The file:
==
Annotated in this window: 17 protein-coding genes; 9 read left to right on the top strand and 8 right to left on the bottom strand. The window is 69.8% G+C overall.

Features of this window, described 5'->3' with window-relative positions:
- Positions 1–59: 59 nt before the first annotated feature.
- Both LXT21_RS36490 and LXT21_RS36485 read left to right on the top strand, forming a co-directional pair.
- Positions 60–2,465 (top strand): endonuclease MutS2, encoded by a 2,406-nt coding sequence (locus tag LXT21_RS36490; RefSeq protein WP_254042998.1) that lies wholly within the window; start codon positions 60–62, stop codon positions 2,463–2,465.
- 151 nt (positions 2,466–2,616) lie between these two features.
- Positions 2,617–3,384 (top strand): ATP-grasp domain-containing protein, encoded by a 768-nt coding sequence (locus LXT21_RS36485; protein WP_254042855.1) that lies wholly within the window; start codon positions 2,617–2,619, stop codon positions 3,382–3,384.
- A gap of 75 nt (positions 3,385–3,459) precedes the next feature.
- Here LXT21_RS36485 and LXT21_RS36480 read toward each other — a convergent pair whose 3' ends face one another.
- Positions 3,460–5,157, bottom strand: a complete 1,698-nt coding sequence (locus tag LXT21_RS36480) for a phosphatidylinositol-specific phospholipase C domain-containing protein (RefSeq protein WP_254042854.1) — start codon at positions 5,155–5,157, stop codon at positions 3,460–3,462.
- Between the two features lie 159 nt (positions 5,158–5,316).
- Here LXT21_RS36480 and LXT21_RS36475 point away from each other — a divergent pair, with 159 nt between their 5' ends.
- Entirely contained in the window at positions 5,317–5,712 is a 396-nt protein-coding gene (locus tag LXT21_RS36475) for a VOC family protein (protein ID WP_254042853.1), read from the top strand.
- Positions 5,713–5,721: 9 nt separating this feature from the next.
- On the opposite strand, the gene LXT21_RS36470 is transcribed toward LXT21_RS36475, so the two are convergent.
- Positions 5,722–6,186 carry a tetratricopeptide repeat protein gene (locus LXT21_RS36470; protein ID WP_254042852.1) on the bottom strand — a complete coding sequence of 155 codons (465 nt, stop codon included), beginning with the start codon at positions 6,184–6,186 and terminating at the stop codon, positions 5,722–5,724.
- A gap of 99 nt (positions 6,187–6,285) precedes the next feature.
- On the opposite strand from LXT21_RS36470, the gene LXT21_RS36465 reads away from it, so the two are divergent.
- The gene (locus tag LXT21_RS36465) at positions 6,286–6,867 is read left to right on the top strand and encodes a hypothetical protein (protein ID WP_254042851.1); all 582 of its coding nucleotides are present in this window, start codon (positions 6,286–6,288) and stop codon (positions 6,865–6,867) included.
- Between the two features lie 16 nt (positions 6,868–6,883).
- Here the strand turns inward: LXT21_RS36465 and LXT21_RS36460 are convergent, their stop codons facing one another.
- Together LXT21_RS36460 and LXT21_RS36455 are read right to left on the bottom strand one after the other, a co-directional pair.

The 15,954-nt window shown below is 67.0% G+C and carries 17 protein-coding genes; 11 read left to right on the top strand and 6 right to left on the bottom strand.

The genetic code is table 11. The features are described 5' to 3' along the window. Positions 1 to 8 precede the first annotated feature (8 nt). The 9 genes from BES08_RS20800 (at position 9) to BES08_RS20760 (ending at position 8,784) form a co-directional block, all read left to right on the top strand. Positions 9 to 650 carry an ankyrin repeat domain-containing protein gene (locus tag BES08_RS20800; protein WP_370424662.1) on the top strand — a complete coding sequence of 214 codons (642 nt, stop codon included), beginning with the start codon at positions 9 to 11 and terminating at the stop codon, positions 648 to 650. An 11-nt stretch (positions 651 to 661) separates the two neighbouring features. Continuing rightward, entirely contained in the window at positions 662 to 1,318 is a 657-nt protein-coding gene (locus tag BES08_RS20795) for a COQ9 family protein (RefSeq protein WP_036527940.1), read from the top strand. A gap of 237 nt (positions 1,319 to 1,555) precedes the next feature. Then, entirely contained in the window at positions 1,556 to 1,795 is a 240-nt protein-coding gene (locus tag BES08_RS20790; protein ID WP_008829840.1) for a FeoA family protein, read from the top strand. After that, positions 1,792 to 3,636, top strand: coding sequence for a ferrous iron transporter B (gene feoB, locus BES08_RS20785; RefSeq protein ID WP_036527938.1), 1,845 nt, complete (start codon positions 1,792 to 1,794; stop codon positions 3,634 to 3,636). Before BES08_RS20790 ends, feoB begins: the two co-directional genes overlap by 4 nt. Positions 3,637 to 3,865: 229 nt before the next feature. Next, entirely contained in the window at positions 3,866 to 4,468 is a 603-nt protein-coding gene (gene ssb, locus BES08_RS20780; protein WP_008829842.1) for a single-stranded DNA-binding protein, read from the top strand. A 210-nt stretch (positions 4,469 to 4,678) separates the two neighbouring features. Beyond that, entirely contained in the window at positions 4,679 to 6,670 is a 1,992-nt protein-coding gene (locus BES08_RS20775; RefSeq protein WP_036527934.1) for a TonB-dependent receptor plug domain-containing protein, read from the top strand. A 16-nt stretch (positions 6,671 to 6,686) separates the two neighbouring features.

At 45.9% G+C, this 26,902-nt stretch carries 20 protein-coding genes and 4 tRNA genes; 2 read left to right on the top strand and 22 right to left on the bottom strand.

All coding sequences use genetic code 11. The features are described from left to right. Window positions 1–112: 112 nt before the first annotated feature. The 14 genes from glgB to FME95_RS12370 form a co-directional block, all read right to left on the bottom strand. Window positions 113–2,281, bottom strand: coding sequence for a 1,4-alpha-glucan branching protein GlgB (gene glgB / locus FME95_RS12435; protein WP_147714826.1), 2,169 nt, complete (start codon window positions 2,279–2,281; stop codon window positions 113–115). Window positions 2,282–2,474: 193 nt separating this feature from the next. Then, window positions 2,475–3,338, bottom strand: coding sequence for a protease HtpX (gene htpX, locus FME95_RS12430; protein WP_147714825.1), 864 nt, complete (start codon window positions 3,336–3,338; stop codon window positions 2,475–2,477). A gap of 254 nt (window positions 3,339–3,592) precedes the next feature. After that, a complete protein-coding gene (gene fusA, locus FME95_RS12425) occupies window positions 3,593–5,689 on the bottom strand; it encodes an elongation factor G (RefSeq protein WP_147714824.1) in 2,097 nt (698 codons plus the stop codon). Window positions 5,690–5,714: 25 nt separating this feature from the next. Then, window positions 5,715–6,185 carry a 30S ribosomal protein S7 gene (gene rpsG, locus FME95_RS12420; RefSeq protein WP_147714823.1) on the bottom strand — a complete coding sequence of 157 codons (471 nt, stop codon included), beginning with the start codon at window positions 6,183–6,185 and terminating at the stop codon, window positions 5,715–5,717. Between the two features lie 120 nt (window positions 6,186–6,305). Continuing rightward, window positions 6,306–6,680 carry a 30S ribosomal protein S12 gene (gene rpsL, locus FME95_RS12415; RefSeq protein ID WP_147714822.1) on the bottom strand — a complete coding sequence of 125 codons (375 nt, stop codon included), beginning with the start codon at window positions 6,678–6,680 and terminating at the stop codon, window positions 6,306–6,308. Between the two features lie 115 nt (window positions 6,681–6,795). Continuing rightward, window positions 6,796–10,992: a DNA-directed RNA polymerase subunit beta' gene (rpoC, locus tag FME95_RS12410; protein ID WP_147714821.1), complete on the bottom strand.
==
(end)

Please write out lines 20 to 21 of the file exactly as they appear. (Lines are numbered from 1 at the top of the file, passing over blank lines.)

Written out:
- Between the two features lie 16 nt (positions 6,868–6,883).
- Here the strand turns inward: LXT21_RS36465 and LXT21_RS36460 are convergent, their stop codons facing one another.